In LPP Episode #10, I talk with Dr. Boettke, who is a professor at George Mason University, about why he chose economics, his books on economics and rules-based policy, COVID, and No Due Date group.
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With U.S. prices higher than expected in all areas including food, shelter, and gas, the Biden administration’s student debt relief plan is really a “redistribution scheme” that will further fuel inflation, according to Vance Ginn, economist and founder of Ginn Economic Consulting.
The plan is “what I’ve really been calling a redistribution scheme from those who didn’t go to college and don’t have student loans to everyone who has student loans. Only about 33 percent of Americans have graduated with a bachelor’s degree,” Ginn said during a Sept. 14 interview with the NTD TV News Today program. “This is a huge shift in the amount of money that people are paying and … it also fuels more inflation.”
The Biden-Harris administration, in order to advance their “equity” agenda, released a plan which will cancel $10,000 of debt for people earning less than $125,000, cap monthly payments at five percent of a borrower’s monthly earnings, forgive loan amounts of $12,000 or less after 10 years of payments, and mandate that the federal government cover the unpaid interest for those in the low-income bracket.
President Joe Biden praised the debt relief plan, which he said was designed to help those that don’t have “family wealth,” including black and Hispanic students.
“They don’t own their homes to borrow against to be able to pay for college,” Biden said at a press briefing at the White House on Aug. 25.
When asked if this action was fair to those students who had paid off their student loans, Biden shifted the topic to billionaires.
“Is it fair to people who in fact do not own a multibillion-dollar business if they see one of these guys give them all a tax break? Is that fair? What do you think?” Biden asked.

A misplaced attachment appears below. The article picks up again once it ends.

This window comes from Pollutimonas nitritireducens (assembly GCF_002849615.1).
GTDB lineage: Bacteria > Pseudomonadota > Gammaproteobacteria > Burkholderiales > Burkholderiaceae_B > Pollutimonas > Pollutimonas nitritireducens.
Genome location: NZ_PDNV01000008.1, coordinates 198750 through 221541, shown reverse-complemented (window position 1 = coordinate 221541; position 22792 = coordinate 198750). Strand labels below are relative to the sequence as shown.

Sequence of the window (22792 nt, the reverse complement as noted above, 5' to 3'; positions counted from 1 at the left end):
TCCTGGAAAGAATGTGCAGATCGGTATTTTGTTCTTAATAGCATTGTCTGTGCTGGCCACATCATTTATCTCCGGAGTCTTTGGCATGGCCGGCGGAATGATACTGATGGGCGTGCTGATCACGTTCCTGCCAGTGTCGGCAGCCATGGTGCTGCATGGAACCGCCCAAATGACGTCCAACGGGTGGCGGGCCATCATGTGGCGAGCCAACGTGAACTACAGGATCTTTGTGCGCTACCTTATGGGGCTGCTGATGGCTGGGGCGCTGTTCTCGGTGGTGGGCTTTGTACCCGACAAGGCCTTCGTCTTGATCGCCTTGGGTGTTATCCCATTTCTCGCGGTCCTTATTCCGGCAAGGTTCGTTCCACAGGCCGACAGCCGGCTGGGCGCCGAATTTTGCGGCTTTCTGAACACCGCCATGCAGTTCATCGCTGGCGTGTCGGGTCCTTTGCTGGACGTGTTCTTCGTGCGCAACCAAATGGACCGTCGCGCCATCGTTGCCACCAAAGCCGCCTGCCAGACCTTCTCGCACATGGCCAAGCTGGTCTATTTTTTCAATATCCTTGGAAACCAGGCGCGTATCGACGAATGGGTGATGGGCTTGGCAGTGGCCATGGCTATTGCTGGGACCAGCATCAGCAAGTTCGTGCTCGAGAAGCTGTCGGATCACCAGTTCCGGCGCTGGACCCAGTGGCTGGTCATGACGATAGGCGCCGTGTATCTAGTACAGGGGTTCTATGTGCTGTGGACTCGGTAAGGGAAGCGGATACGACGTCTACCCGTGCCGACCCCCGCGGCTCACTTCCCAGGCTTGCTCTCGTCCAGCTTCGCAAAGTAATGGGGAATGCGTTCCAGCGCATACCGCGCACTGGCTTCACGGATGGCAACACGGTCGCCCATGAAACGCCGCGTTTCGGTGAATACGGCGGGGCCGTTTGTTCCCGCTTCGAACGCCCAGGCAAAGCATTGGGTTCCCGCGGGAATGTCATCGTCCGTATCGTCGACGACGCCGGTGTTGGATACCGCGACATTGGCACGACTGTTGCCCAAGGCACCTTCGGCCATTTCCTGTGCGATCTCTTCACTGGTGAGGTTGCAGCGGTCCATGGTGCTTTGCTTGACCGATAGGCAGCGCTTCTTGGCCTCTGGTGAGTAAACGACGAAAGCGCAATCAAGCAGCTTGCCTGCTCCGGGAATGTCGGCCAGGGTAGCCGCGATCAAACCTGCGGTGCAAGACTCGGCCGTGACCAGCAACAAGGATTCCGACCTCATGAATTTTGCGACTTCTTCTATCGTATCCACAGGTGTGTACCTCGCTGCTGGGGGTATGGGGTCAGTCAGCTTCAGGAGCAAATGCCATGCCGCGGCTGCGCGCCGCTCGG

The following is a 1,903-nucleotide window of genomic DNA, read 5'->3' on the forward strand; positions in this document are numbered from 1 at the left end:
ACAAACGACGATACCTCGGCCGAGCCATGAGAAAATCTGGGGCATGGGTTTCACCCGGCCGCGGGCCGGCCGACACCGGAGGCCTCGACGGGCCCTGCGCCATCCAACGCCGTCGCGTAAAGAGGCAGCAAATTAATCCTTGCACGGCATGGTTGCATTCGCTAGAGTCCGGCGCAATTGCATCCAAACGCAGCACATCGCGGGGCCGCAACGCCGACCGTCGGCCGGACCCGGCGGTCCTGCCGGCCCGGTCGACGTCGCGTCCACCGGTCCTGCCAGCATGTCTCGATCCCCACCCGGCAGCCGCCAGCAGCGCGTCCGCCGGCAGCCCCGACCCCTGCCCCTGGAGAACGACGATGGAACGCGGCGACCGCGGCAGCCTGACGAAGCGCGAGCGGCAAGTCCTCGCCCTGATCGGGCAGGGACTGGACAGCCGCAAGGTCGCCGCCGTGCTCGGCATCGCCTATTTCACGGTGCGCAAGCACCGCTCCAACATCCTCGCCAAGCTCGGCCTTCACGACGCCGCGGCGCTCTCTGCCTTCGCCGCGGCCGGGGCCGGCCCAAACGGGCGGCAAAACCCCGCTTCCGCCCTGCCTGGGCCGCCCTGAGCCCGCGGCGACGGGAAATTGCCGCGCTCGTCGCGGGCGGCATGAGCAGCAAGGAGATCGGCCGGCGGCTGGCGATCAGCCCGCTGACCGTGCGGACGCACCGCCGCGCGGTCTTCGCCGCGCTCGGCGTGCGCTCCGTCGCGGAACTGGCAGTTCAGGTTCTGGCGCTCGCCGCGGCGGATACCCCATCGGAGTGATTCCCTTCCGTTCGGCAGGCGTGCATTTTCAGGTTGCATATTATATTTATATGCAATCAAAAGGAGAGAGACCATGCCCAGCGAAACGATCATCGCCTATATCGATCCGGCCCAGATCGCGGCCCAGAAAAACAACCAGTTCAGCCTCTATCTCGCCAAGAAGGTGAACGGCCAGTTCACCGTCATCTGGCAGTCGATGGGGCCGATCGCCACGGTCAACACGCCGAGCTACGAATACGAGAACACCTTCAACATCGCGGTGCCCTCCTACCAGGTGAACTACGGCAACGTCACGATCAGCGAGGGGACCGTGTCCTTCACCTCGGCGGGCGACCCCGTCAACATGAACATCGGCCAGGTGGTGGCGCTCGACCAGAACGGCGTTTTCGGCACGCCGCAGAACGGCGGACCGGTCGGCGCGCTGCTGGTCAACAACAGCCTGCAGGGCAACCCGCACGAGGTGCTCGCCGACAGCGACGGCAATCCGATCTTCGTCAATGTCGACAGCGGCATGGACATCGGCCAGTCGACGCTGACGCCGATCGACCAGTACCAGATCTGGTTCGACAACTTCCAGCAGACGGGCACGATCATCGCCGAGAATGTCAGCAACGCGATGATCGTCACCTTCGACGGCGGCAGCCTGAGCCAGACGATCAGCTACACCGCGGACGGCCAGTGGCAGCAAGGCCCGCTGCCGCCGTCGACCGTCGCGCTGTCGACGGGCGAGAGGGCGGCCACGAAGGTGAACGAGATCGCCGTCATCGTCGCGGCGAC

And while Democrats celebrated the “Inflation Reduction Act” legislation at the White House on Sept. 13, Ginn criticized the spending bill and the current state of the economy.
“I don’t know how you can celebrate an 8.3 percent [annual] inflation rate and interest rates soaring,” he said.
However, Biden touted the legislation as being able to reduce the gross national debt of more than $30 trillion by $300 billion.
“This bill will lower the deficit. This bill alone is going to lower the deficit by $300 billion over the next decade,” said Biden during a speech about the new law on Sept. 13 at the White House. “So, I don’t want to hear it anymore about ‘big spending Democrats.’ We spend, but we pay.”
Contrary to what Biden says, Ginn said inflation in large part is caused by congressional overspending, which increases the national debt, leading the Federal Reserve to print more money that goes into circulation, and creating a situation as we see now where there is too much money chasing too few goods.
Ginn said although gas prices have decreased somewhat recently, they are still 25 percent higher than the year-over-year increase and overall inflation is at a 40-year high. In addition, “people’s wages are not keeping up with inflation. In fact, if you adjust for inflation, wages are down 3.4 percent,” he said.